This is precisely what the Mormons did to me, after my abusive ex-husband had done just the opposite. For example, once, when we came across a Mexican family that had gotten lost, I used my Spanish to give them directions. My husband sneered, "Isn't that just like you? Always wanting to show off!" I didn't think it was showing off. As it happened, I could speak Spanish and I knew how to get to where those people were going. Helping them was the compassionate thing to do, wasn't it? Why was it wrong?

Another time, I was thrilled to have sold a short story to a national magazine - my first major sale, from which I received enough money to pay two months' worth of rent on our apartment. My husband said, "So what? I wouldn't brag about selling to such a low-class magazine!" What a slap in the face!

But the Mormons did just the opposite. They were thrilled that I was bilingual, and asked me to help Spanish-speaking (prospective) ward members. I felt hugely appreciated and validated. And when they found out that I could write, I was asked to help write and edit the ward newsletter, and people always took the time to tell me that they enjoyed both my stories and the talks I gave. So they praised - and used - talents that I felt proud of. That's a kind of validation. And at that stage of my life, I was in desperate need of it.

But I gradually realized that with some of them, it was genuine. With others, it was shrewd manipulation. THAT was a turn-off.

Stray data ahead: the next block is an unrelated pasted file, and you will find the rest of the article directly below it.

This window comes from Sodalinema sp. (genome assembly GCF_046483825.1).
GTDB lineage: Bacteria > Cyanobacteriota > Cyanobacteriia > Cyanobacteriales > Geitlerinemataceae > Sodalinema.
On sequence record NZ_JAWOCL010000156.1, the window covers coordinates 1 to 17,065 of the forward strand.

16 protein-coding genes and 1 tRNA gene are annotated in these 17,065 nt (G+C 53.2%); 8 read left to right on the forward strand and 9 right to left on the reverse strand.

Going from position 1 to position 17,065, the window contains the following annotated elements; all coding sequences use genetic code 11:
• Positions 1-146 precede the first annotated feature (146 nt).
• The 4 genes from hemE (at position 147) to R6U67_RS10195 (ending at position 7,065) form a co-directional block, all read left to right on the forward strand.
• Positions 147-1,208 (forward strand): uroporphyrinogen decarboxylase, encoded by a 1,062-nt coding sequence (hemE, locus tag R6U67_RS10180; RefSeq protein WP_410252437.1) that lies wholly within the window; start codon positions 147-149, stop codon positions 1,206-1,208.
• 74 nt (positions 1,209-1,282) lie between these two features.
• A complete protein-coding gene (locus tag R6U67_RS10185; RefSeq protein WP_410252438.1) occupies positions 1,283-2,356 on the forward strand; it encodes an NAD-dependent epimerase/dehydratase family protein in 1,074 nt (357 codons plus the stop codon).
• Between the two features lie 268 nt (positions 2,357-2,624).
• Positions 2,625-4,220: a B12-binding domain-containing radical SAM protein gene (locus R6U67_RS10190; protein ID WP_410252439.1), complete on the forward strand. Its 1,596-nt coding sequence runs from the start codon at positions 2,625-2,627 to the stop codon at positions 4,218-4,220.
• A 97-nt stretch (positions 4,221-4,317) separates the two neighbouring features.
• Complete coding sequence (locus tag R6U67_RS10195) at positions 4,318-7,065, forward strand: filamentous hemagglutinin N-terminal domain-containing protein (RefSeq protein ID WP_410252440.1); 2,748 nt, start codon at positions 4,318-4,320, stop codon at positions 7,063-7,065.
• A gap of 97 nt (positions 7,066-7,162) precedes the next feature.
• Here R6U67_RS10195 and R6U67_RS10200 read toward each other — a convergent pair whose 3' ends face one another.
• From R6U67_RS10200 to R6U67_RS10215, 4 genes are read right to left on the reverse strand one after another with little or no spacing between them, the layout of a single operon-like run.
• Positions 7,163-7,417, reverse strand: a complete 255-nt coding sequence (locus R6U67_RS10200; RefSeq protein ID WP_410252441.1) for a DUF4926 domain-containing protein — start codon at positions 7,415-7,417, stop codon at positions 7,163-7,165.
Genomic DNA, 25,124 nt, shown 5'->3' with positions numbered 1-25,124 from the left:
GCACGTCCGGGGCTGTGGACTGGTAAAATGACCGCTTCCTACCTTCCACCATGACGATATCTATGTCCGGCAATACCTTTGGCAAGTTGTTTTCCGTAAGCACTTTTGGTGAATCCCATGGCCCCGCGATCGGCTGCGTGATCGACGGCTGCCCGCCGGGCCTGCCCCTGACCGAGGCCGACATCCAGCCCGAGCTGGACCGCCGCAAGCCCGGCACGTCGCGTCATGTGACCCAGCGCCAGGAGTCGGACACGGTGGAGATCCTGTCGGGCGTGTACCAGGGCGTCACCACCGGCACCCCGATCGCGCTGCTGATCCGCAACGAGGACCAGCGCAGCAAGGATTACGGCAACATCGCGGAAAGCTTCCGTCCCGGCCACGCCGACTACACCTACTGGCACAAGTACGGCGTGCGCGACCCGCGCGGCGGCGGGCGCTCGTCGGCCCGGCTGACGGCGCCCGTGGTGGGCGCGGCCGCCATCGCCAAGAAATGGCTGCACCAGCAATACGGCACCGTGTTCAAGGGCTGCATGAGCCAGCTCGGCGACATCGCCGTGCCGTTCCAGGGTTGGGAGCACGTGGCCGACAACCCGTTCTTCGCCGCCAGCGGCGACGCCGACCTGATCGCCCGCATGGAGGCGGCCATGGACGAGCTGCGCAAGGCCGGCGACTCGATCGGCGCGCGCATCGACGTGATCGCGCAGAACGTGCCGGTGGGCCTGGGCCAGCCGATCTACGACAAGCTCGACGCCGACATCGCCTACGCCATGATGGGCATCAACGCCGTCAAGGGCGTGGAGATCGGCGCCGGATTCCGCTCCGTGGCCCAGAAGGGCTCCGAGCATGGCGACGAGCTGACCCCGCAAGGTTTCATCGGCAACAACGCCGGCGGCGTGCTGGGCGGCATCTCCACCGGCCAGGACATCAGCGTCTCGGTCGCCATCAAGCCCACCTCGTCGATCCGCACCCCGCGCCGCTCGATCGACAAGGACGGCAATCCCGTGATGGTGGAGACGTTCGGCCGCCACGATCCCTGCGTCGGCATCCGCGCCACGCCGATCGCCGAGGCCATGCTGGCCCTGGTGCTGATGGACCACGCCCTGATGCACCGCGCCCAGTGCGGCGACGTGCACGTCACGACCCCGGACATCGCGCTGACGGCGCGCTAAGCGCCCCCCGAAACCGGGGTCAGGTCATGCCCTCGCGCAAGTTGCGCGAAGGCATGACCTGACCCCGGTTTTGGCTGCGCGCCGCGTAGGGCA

When a guy from our ward gave a fireside at our house, he told future missionaries to DELIBERATELY seek and then befriend vulnerable people - to watch them to see what they did well, and to praise them for it, and to USE that. Once I understood that this was actually taught as a recruitment technique, it made me feel sick.

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Posted by: forbiddencokedrinker ( )
Date: February 16, 2012 04:54AM

I think the reason it is so heavy right now, is because the members really want more people to split janitorial duties with on Saturdays.

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Posted by: deconverted2010 ( )
Date: February 16, 2012 09:35AM

Great post Rodolfo.

Love-bombing is conditional. That is so true. I was once in a ward counccil meeting where we were reviewing out list of inactives. There was a family we had been working on for several months, maybe over a year. One sister was very interested in this family, she visited the sister, invited the kids to church and kept in touch with her. The missionaries also visited several times, for dinners. This family was happy to receive them all in their home, but they were not interested in coming to church. I knew her relatives outside the church and knew they were happy social people who enjoyed having people over but also enjoyed their own time. They found church boring but I never said this in ward council. One day the sister who was so interested in fellowshipping them asked 'when do we stop fellowshipping', she had realized the family was not coming back. I felt sick, I thought that she genuinely cared when in fact she was doing her duty. I am so glad they never came back, the friends they had outside the church were probably more genuine than any friendships they would find at the lds church.